|Are you doing NaNoWriMo this year?|
So, it's day 2. Well, day 2 was last night, but never mind that. How'd it go? Did you have fun? That's the most important thing.
NaNoWriMo is usually the best thing to spark your creative gears and make writing "fun" again. Sometimes it is far too easy to get caught up in things like, whether you spelled that right or if X,Y, Z actually exists in your fantasy world and if there's actual documentation and tada, you're successfully off track and off chasing down a plot thread you don't really need to be worrying about.
One of the most common "stuck points" this early in NaNoWriMo usually has to do with either your internal editor or your restlessness on simply sitting down and hammering the words out.
So what do you do?
Well, what I do is buckle down and find a few wordsprints I can get involved in. If there aren't any takers at the moment, then I fill a cup of with steaming hot tea and I write until the temperature is "drinkable". Surprisingly, I type more in those little short bursts than I might sitting all day in front of the computer screen.
If your editor is giving you a headache, then turn off your spellcheck and grammarcheck in your writing program. If you have to stare at the screen, change your text and screen colors to the same so you can't see what you're writing, but you can see that you're making progress.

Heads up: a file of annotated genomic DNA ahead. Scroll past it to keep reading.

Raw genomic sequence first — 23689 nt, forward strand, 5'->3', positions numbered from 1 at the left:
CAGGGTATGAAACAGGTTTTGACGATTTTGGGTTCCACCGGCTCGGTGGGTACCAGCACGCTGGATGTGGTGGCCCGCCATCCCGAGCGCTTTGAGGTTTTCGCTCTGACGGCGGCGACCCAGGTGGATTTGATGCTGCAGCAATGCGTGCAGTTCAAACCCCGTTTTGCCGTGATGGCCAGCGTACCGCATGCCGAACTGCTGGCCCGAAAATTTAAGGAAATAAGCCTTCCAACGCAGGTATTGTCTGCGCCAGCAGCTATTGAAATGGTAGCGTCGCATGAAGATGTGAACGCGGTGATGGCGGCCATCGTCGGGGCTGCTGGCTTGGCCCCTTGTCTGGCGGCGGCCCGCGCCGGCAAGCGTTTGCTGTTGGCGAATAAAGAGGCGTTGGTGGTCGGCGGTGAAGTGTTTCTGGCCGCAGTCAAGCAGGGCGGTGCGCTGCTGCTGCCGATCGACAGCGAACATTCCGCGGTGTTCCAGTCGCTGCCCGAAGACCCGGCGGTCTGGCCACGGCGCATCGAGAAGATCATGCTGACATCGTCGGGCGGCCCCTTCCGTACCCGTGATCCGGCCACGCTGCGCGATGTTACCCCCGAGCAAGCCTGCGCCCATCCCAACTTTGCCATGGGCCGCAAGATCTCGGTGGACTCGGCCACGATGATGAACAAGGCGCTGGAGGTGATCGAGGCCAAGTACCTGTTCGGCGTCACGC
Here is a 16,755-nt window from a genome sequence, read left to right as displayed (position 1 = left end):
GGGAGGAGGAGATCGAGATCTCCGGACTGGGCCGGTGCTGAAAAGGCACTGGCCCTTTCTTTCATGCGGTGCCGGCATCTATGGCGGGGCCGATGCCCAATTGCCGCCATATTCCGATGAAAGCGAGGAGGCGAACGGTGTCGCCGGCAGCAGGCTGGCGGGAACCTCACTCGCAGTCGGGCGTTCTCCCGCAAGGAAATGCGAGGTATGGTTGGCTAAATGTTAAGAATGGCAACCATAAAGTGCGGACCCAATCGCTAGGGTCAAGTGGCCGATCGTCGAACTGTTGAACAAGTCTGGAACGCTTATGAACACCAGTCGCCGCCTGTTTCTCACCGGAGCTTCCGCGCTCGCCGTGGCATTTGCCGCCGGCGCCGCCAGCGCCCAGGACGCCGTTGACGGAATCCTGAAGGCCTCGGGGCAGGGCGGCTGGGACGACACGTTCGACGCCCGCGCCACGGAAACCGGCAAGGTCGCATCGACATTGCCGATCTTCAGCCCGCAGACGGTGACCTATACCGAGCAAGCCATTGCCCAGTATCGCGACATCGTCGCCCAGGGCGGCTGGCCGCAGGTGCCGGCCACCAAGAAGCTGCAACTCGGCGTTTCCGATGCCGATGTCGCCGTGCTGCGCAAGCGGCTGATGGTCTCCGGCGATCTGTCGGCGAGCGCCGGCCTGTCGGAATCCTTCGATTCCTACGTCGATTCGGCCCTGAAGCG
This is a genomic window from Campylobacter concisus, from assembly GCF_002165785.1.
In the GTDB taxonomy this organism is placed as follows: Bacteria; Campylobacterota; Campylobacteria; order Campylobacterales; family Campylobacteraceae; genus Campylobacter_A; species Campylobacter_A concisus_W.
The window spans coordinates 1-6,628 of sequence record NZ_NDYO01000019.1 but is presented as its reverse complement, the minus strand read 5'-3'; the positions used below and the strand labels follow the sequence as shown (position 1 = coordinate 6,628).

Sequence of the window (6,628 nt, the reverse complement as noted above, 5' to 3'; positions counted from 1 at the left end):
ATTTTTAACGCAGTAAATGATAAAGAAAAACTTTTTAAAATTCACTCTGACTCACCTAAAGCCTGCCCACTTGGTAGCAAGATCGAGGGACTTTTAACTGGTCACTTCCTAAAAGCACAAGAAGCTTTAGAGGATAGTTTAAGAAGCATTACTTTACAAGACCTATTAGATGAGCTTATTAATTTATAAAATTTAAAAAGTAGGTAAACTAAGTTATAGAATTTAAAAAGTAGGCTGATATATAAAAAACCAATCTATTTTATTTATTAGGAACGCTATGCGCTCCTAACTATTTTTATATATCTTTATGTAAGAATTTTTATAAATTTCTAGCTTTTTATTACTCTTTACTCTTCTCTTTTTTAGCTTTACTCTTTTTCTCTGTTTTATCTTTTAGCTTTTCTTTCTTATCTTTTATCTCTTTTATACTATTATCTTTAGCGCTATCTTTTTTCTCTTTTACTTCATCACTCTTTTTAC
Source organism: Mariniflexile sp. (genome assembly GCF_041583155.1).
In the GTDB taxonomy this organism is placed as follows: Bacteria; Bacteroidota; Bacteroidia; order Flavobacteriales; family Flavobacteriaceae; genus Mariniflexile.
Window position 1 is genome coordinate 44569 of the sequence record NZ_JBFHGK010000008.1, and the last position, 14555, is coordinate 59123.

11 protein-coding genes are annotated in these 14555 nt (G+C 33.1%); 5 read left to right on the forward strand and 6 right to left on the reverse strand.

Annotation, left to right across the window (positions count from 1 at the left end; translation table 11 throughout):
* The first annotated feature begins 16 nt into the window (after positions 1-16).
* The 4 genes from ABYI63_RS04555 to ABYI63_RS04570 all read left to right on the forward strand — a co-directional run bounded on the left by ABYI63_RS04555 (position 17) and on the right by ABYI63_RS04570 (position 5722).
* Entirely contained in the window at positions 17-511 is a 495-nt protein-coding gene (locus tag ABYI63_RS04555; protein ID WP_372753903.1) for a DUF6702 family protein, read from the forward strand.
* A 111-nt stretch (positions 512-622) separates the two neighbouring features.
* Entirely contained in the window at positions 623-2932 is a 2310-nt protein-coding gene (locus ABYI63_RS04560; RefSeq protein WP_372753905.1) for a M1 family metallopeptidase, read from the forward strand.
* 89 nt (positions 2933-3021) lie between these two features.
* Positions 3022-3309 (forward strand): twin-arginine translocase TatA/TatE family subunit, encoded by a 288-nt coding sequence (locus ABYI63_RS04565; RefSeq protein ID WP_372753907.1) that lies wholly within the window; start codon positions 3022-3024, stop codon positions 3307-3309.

Some folks like to use Dr. Wicked's writing lab, Write or Die. If it helps, us it. Make the most of the tools available to you during NaNoWriMo. Talk to your ML. Get in touch with your fellow wrimos. Check out the NaNoWriMo videos and peptalks.
Then when you've spent a nice chunk of time on it, sit down, put your hands on the keyboard and start writing. For all you know, if you don't write out a few hundred words or so of pure rambly junk, you can't get to that really emotional scene with the action-packed fight about to happen.
Give yourself a break. It's the first weekend. There's plenty of time and plenty of options.
Word count from last night: 11,290.